The Book of Mormon also expands our understanding that Christ’s birth was known in the Western Hemisphere. Samuel the Lamanite prophesied specific signs of the Savior’s birth (see Hel. 14:2–7), and five years later the prophecies were fulfilled and the people were overwhelmed with joy that the Messiah had come to the earth (see 3 Ne. 1:4–21). Furthermore, in preparation for the organization of the Church on 6 April 1830, a revelation was given that identifies the time of Christ’s coming “in the flesh” (D&C 20:1).
Very little is given in scripture about the childhood of Jesus; however, the JST adds truths not found in the Bible. First, we learn that He “grew up with his brethren” (JST, Matt. 3:24, Bible appendix1), confirming that there were siblings in the household (see also Matt. 13:55–56; Mark 6:3; Luke 8:19; John 2:12). While Luke reported that Jesus “grew, and waxed strong in spirit” (Luke 2:40; emphasis added) and that He “increased in wisdom and stature, and in favour with God and man” (Luke 2:52; emphasis added), the JST shows more specifically how rapidly and profoundly the growth and development of His obedience and knowledge as a mortal lad occurred: “And he served under his father, and he spake not as other men, neither could he be taught; for he needed not that any man should teach him” (JST, Matt. 3:25, Bible appendix).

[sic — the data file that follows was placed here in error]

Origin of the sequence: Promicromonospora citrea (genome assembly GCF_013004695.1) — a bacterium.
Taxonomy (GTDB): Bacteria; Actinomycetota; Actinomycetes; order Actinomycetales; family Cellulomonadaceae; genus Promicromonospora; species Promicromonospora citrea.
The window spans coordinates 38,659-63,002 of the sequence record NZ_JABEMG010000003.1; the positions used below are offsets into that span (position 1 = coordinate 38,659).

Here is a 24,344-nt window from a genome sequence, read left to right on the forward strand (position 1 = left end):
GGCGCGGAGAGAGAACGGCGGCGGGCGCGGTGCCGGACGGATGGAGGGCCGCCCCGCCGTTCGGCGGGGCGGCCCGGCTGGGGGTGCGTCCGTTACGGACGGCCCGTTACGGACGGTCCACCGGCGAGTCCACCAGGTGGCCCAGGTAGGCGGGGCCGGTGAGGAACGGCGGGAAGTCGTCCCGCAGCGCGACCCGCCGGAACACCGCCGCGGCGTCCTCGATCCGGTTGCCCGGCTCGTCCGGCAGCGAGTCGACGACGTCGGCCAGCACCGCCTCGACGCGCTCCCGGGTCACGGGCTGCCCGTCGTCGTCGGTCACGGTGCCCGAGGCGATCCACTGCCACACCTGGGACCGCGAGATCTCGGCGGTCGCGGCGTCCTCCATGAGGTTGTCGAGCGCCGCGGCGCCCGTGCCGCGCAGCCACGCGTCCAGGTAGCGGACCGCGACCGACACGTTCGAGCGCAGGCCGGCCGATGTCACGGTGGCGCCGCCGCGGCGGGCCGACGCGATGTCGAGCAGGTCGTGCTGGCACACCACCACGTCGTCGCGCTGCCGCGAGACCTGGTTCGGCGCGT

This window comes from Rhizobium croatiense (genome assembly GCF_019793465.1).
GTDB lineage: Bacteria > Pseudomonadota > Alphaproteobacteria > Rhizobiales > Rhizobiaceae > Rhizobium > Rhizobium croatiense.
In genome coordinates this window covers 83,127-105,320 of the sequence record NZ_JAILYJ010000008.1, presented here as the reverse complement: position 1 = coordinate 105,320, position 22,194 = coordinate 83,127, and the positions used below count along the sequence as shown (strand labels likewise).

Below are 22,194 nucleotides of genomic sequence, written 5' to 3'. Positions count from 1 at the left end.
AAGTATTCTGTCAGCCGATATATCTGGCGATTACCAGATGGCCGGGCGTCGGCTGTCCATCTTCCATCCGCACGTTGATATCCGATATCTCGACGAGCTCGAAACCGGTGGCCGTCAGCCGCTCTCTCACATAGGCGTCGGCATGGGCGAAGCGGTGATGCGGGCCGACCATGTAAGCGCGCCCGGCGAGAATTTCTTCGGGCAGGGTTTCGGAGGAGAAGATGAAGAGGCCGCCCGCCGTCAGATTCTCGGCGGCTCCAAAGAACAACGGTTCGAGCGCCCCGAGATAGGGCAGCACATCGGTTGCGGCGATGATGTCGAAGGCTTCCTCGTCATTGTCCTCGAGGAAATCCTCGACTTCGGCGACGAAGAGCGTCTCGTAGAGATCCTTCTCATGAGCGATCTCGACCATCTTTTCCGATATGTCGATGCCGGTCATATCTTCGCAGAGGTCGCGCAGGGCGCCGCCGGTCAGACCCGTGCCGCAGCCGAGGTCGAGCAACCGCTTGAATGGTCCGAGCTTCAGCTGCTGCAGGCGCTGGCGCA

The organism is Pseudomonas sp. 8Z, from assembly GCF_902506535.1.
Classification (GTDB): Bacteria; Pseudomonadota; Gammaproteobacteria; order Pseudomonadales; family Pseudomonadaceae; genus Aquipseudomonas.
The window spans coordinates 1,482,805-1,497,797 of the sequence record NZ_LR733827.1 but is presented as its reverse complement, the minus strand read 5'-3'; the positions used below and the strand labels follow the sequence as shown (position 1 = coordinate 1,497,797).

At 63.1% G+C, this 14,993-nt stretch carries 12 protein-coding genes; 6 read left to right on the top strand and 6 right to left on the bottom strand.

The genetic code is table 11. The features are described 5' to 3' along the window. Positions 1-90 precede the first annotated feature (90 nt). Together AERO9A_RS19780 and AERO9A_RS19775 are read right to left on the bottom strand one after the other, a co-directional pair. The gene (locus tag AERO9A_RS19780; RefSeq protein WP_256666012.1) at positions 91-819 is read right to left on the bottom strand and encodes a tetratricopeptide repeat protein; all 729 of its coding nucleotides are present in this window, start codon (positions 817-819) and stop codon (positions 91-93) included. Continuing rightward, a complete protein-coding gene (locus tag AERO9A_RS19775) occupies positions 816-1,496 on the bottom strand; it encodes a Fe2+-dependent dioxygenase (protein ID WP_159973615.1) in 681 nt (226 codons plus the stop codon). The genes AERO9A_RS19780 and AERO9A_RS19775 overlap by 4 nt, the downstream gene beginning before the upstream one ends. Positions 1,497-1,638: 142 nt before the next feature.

John the Baptist. The Prophet Joseph Smith received revelation that John the Baptist was “baptized while he was yet in his childhood, and was ordained by the angel of God at the time he was eight days old unto this power” (D&C 84:28), being foreordained to prepare the way for the Savior. This revelation also establishes the existence of baptism among this people before John was baptizing.
The Doctrine and Covenants records a powerful testimony John bore of Jesus Christ (see D&C 93:6–18). This testimony is the strongest scriptural witness that Jesus had to progress like the rest of us in mortality. Three times in three verses John testifies that Jesus “received not of the fulness at the first” (D&C 93:12–14). John tells us he “saw” the Savior continue “from grace to grace” (D&C 93:12).